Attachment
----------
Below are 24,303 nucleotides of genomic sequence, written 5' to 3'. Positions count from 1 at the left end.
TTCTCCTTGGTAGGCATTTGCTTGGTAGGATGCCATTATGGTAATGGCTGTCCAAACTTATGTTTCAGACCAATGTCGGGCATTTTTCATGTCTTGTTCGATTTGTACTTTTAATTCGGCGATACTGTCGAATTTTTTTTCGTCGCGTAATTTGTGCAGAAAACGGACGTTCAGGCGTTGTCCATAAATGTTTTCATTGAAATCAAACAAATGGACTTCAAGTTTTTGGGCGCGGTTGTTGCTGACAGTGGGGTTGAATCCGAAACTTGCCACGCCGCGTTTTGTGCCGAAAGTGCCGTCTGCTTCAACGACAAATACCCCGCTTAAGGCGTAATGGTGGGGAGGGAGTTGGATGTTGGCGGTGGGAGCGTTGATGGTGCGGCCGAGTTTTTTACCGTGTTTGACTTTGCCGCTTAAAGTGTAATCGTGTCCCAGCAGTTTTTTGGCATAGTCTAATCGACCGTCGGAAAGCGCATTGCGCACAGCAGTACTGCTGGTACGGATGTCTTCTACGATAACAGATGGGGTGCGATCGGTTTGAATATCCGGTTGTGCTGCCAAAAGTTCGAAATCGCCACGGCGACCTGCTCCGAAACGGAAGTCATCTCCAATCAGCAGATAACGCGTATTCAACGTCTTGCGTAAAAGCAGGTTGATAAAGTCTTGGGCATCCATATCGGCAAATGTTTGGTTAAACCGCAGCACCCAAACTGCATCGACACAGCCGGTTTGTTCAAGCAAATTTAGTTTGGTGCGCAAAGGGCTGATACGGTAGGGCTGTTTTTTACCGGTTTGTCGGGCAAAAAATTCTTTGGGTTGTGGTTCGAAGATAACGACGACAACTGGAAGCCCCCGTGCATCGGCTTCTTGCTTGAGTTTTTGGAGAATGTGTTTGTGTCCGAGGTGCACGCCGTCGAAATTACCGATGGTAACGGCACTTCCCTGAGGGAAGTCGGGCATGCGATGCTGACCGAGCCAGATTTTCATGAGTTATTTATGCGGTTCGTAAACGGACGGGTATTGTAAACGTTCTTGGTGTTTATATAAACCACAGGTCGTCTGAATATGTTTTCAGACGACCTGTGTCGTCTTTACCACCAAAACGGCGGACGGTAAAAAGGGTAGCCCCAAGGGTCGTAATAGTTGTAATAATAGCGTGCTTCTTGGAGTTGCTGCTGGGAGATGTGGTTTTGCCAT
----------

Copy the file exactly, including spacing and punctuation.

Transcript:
Below are 24,303 nucleotides of genomic sequence, written 5' to 3'. Positions count from 1 at the left end.
TTCTCCTTGGTAGGCATTTGCTTGGTAGGATGCCATTATGGTAATGGCTGTCCAAACTTATGTTTCAGACCAATGTCGGGCATTTTTCATGTCTTGTTCGATTTGTACTTTTAATTCGGCGATACTGTCGAATTTTTTTTCGTCGCGTAATTTGTGCAGAAAACGGACGTTCAGGCGTTGTCCATAAATGTTTTCATTGAAATCAAACAAATGGACTTCAAGTTTTTGGGCGCGGTTGTTGCTGACAGTGGGGTTGAATCCGAAACTTGCCACGCCGCGTTTTGTGCCGAAAGTGCCGTCTGCTTCAACGACAAATACCCCGCTTAAGGCGTAATGGTGGGGAGGGAGTTGGATGTTGGCGGTGGGAGCGTTGATGGTGCGGCCGAGTTTTTTACCGTGTTTGACTTTGCCGCTTAAAGTGTAATCGTGTCCCAGCAGTTTTTTGGCATAGTCTAATCGACCGTCGGAAAGCGCATTGCGCACAGCAGTACTGCTGGTACGGATGTCTTCTACGATAACAGATGGGGTGCGATCGGTTTGAATATCCGGTTGTGCTGCCAAAAGTTCGAAATCGCCACGGCGACCTGCTCCGAAACGGAAGTCATCTCCAATCAGCAGATAACGCGTATTCAACGTCTTGCGTAAAAGCAGGTTGATAAAGTCTTGGGCATCCATATCGGCAAATGTTTGGTTAAACCGCAGCACCCAAACTGCATCGACACAGCCGGTTTGTTCAAGCAAATTTAGTTTGGTGCGCAAAGGGCTGATACGGTAGGGCTGTTTTTTACCGGTTTGTCGGGCAAAAAATTCTTTGGGTTGTGGTTCGAAGATAACGACGACAACTGGAAGCCCCCGTGCATCGGCTTCTTGCTTGAGTTTTTGGAGAATGTGTTTGTGTCCGAGGTGCACGCCGTCGAAATTACCGATGGTAACGGCACTTCCCTGAGGGAAGTCGGGCATGCGATGCTGACCGAGCCAGATTTTCATGAGTTATTTATGCGGTTCGTAAACGGACGGGTATTGTAAACGTTCTTGGTGTTTATATAAACCACAGGTCGTCTGAATATGTTTTCAGACGACCTGTGTCGTCTTTACCACCAAAACGGCGGACGGTAAAAAGGGTAGCCCCAAGGGTCGTAATAGTTGTAATAATAGCGTGCTTCTTGGAGTTGCTGCTGGGAGATGTGGTTTTGCCAT